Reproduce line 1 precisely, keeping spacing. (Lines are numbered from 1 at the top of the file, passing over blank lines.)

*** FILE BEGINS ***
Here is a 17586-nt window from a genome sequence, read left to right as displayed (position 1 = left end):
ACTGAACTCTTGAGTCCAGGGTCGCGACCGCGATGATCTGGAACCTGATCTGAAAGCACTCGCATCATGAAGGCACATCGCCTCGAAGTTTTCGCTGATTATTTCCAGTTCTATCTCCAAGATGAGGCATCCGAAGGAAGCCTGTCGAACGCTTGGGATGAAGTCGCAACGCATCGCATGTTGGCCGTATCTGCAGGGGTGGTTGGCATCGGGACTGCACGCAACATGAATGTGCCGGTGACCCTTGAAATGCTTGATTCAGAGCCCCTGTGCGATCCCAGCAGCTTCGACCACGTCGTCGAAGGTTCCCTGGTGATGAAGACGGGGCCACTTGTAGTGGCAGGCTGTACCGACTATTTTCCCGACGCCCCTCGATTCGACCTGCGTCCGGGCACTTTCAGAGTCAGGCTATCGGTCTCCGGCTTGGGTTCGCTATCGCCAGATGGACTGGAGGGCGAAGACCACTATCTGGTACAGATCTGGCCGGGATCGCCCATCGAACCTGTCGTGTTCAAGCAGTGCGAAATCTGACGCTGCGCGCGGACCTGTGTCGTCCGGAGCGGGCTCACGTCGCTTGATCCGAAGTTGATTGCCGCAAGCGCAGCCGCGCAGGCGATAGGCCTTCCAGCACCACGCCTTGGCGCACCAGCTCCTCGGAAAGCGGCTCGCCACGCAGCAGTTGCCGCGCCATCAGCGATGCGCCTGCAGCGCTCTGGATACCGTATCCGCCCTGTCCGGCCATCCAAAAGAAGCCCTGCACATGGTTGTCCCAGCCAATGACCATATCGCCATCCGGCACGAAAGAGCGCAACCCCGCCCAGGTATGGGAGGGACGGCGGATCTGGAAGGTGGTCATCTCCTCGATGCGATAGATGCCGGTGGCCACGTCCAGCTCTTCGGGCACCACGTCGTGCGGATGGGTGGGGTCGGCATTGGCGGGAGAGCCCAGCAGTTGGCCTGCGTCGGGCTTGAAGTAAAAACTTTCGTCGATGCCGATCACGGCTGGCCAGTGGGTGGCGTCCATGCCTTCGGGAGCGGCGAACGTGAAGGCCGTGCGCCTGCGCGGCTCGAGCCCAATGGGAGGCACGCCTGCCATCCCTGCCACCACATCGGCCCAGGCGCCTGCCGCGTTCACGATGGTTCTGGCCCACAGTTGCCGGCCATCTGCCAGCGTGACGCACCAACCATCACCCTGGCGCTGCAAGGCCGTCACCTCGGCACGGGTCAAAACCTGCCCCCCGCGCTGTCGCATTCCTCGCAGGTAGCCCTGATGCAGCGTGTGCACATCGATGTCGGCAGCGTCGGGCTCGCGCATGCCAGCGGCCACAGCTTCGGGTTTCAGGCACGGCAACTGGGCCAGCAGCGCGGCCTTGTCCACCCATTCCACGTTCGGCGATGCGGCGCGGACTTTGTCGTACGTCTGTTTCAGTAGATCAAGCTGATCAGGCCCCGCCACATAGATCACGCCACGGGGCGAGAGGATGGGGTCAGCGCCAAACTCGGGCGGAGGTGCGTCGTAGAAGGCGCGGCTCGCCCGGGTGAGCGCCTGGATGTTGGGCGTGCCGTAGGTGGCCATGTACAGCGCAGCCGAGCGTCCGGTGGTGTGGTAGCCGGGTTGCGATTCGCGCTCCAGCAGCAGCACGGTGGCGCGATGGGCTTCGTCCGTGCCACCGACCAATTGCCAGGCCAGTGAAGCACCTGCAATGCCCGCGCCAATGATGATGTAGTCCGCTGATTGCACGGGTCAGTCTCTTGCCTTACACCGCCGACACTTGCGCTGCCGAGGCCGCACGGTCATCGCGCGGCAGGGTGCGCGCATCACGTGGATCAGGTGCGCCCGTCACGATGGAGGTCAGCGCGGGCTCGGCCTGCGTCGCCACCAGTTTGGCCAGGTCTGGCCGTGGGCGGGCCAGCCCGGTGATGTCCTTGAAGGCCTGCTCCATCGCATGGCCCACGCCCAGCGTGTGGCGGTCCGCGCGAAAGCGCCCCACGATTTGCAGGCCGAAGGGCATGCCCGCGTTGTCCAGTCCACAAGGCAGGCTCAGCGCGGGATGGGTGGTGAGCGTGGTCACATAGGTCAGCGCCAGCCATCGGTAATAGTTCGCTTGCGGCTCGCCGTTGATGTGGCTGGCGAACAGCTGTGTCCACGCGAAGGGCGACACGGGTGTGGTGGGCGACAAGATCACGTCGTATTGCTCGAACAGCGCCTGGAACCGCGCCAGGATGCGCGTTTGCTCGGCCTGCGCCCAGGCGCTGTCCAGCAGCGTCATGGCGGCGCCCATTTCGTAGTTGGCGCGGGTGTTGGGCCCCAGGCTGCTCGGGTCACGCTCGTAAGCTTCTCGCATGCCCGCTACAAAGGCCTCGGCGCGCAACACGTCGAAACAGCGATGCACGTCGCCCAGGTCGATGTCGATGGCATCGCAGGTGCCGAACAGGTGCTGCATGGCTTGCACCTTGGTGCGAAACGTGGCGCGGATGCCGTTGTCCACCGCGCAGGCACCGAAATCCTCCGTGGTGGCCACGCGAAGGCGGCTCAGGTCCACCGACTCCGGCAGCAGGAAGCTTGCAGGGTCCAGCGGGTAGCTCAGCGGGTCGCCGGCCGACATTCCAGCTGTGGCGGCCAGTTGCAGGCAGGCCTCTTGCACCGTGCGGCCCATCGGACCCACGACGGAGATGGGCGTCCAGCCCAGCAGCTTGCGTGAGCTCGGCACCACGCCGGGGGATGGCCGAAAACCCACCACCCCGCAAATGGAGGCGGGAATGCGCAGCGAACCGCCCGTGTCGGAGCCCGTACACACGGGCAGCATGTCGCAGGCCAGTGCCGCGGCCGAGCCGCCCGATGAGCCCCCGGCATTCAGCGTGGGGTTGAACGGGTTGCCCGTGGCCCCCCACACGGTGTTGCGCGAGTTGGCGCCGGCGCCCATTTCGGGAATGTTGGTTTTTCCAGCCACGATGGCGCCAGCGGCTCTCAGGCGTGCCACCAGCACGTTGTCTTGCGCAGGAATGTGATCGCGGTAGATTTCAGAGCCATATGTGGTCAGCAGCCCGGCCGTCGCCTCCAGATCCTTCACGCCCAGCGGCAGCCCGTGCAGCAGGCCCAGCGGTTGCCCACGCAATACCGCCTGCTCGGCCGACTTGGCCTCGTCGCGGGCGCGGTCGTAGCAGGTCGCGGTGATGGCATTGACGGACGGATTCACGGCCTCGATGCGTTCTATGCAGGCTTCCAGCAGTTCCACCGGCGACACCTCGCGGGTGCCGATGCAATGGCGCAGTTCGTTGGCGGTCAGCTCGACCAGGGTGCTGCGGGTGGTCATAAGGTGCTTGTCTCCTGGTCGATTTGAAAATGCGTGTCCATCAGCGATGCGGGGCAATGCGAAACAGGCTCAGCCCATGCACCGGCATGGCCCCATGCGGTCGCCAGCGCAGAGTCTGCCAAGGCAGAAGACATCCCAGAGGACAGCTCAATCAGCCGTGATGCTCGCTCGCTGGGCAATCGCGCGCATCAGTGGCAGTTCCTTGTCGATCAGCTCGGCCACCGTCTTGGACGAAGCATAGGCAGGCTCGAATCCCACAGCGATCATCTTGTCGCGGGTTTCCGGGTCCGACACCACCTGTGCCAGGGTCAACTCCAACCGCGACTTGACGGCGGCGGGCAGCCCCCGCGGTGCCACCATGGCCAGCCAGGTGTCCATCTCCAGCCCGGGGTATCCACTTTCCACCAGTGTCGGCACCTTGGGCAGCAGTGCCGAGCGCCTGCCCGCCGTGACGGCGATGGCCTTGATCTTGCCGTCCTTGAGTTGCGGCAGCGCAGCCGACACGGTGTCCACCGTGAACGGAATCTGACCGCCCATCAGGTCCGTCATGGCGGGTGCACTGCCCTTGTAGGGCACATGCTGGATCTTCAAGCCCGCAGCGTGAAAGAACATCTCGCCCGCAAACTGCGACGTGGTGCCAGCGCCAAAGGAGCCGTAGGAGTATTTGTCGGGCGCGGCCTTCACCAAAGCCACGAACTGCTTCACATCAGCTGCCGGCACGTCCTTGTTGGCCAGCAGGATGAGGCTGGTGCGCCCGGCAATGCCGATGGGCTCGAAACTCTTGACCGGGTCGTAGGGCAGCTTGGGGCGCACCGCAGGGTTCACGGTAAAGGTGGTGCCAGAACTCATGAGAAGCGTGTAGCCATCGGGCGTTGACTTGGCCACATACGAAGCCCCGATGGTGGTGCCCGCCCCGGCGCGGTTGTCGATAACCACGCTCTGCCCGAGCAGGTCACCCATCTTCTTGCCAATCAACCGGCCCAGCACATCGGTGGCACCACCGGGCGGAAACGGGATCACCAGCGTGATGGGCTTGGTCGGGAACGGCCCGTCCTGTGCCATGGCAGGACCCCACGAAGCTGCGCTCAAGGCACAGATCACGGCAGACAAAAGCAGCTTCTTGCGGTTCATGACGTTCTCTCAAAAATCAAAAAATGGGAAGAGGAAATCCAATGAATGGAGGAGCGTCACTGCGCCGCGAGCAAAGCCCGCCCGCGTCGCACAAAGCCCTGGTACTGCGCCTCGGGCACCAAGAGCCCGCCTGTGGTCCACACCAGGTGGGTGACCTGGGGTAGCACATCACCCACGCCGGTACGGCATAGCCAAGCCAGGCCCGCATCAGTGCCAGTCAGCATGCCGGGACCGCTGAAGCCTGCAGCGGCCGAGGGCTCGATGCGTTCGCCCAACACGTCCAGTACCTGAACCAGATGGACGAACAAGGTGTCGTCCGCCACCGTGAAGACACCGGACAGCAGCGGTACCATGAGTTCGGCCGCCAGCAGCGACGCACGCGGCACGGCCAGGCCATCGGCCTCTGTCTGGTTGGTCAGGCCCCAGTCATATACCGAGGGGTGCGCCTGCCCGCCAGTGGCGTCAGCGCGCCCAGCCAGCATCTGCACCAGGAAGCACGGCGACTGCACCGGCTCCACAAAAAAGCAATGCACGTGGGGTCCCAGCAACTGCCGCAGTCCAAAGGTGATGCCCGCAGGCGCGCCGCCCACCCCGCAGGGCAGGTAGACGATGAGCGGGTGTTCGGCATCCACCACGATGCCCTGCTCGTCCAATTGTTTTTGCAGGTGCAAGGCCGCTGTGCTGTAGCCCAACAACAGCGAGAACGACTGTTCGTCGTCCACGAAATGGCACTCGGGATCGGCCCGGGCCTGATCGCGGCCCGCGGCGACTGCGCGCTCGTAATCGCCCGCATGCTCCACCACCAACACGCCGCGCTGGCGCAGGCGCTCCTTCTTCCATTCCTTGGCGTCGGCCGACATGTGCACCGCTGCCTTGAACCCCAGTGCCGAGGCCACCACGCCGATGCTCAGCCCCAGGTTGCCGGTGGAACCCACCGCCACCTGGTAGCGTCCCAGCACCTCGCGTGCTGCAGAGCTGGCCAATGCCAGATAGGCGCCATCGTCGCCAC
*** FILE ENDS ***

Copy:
Here is a 17586-nt window from a genome sequence, read left to right as displayed (position 1 = left end):